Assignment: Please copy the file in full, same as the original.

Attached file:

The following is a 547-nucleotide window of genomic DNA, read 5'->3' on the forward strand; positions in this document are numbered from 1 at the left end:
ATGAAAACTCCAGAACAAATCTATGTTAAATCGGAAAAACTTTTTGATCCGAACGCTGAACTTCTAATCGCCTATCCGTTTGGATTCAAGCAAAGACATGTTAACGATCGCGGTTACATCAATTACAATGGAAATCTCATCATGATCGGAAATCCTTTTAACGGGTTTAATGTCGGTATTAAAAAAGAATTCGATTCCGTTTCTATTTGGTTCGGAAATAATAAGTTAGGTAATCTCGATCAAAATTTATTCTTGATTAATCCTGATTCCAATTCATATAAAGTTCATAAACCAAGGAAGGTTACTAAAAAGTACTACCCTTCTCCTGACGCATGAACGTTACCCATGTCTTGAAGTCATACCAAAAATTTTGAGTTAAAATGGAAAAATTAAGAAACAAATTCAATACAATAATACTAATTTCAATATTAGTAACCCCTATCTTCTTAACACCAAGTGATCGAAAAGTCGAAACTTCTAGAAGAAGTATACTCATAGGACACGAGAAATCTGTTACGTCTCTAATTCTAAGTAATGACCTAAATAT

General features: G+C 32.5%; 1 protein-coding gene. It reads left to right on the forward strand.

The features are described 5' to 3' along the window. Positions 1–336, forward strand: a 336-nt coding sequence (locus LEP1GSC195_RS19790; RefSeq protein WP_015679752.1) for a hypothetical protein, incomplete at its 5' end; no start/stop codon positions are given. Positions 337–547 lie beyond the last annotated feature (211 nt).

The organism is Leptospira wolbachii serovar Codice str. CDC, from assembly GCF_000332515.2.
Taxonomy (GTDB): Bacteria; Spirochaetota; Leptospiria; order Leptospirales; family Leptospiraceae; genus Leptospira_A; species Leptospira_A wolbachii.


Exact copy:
The following is a 547-nucleotide window of genomic DNA, read 5'->3' on the forward strand; positions in this document are numbered from 1 at the left end:
ATGAAAACTCCAGAACAAATCTATGTTAAATCGGAAAAACTTTTTGATCCGAACGCTGAACTTCTAATCGCCTATCCGTTTGGATTCAAGCAAAGACATGTTAACGATCGCGGTTACATCAATTACAATGGAAATCTCATCATGATCGGAAATCCTTTTAACGGGTTTAATGTCGGTATTAAAAAAGAATTCGATTCCGTTTCTATTTGGTTCGGAAATAATAAGTTAGGTAATCTCGATCAAAATTTATTCTTGATTAATCCTGATTCCAATTCATATAAAGTTCATAAACCAAGGAAGGTTACTAAAAAGTACTACCCTTCTCCTGACGCATGAACGTTACCCATGTCTTGAAGTCATACCAAAAATTTTGAGTTAAAATGGAAAAATTAAGAAACAAATTCAATACAATAATACTAATTTCAATATTAGTAACCCCTATCTTCTTAACACCAAGTGATCGAAAAGTCGAAACTTCTAGAAGAAGTATACTCATAGGACACGAGAAATCTGTTACGTCTCTAATTCTAAGTAATGACCTAAATAT

General features: G+C 32.5%; 1 protein-coding gene. It reads left to right on the forward strand.

The features are described 5' to 3' along the window. Positions 1–336, forward strand: a 336-nt coding sequence (locus LEP1GSC195_RS19790; RefSeq protein WP_015679752.1) for a hypothetical protein, incomplete at its 5' end; no start/stop codon positions are given. Positions 337–547 lie beyond the last annotated feature (211 nt).

The organism is Leptospira wolbachii serovar Codice str. CDC, from assembly GCF_000332515.2.
Taxonomy (GTDB): Bacteria; Spirochaetota; Leptospiria; order Leptospirales; family Leptospiraceae; genus Leptospira_A; species Leptospira_A wolbachii.